We have some good news and some bad news.
The good news: The recently released U.S. Department of Education NAEP high school transcript study noted that the number of advanced courses (Advanced Placement (AP), International Baccalaureate, etc.) students take in high school has tripled over the past two decades.
The bad news: The New York Times reported that despite the increase in advanced course-taking, students have not been scoring any higher on end-of-course exams than in the past. Researchers suggest this may be due to several possibilities: “watered down” course offerings; high school seniors not trying as hard on exams at the end of their senior year because there are no performance consequences; the fact that the content offered may not match the course title; parents’ desire for their children to take rigorous-sounding coursework; and schools who want to appear to offer tougher classes.
So what can educators do for students, who expect advanced coursework to prepare them for college and career success? First, educators need to adopt standards, such as the common core state standards, that promote college- and career-readiness, as well as assessments that accurately assess those skills at a high level. Data from AP and other “advanced” exams should be assessed and used by educators to create additional learning opportunities for students that go beyond traditional curriculum offerings. Educators could consider creating career academies and early college high schools to offer alternative paths for students to prepare for college and careers. Student data should be used early on to examine how well students – particularly traditionally underserved students – are learning within the context of their current schoolwork, and how well they are being prepared to take on the rigor of college-level work. Schools should also assess whether their students need additional supports – such as strategies specific to students with disabilities and English Language Learners (ELLs).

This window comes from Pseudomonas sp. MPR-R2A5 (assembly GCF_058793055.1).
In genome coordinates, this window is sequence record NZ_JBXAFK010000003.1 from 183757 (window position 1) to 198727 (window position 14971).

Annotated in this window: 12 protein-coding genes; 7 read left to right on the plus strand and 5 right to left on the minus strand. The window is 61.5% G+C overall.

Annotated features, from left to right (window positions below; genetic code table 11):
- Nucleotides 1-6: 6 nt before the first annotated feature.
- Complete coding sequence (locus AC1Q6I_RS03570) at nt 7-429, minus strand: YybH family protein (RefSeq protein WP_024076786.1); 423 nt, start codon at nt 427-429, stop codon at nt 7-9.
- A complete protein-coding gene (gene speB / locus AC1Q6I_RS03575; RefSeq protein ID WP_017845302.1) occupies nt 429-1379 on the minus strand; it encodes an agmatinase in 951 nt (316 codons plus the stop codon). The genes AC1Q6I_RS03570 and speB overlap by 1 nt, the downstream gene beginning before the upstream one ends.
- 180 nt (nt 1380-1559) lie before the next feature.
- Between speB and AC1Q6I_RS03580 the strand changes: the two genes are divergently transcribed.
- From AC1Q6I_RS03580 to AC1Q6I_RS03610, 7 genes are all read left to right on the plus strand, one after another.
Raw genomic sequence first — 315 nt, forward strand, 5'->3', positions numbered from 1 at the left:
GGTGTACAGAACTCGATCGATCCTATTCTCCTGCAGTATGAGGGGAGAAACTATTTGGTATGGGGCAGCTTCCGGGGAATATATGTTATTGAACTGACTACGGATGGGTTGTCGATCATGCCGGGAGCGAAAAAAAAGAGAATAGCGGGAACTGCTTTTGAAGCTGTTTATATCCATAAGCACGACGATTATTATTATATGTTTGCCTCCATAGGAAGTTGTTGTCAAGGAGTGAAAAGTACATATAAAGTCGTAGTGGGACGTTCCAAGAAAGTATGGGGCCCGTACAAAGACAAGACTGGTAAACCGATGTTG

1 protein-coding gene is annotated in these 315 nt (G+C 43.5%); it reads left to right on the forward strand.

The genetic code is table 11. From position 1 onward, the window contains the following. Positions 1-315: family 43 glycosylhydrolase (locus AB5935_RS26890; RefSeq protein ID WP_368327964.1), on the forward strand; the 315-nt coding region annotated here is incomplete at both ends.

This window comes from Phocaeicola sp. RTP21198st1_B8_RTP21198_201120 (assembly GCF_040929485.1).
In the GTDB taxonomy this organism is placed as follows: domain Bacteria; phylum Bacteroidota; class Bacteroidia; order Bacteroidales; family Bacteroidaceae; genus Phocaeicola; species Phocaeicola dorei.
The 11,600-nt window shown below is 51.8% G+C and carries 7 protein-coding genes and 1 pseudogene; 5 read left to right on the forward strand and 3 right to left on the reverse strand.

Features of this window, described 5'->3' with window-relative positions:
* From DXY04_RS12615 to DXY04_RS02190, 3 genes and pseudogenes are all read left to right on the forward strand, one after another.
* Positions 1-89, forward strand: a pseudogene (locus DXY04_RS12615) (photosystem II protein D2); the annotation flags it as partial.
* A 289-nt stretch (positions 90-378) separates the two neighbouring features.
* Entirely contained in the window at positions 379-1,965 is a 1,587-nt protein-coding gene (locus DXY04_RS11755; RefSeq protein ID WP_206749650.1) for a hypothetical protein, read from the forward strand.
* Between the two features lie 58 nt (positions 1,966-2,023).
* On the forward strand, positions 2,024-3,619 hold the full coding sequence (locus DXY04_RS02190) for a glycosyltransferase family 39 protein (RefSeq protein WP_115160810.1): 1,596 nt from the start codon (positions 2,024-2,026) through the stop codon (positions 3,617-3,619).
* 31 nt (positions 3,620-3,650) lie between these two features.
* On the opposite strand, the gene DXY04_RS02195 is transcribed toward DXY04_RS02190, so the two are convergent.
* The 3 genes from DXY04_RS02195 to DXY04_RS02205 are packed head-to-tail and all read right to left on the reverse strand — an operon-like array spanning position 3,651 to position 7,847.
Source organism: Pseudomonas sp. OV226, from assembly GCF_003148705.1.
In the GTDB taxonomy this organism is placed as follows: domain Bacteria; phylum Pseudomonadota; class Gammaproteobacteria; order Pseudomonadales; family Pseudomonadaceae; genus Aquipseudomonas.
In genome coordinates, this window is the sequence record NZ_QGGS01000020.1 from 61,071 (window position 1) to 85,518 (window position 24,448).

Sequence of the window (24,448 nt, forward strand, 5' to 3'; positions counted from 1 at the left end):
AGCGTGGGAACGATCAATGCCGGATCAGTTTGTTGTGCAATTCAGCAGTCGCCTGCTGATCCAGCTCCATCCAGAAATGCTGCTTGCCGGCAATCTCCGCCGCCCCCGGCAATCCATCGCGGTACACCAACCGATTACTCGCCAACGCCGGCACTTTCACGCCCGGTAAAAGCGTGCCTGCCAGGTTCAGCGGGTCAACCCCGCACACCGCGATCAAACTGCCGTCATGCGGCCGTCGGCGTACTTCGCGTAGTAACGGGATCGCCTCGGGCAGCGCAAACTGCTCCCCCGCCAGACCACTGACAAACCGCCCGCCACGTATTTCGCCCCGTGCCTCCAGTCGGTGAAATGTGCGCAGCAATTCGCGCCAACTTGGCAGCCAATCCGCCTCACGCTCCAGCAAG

Note: This blog post was originally authored under the auspices of the National High School Center at the American Institutes for Research (AIR). The National High School Center’s blog, High School Matters, which ran until March 2013, provided an objective perspective on the latest research, issues, and events that affected high school improvement. The CCRS Center plans to continue relevant work originally developed under the National High School Center grant. National High School Center blog posts that pertain to CCRS Center issues are included on this website as a resource to our stakeholders.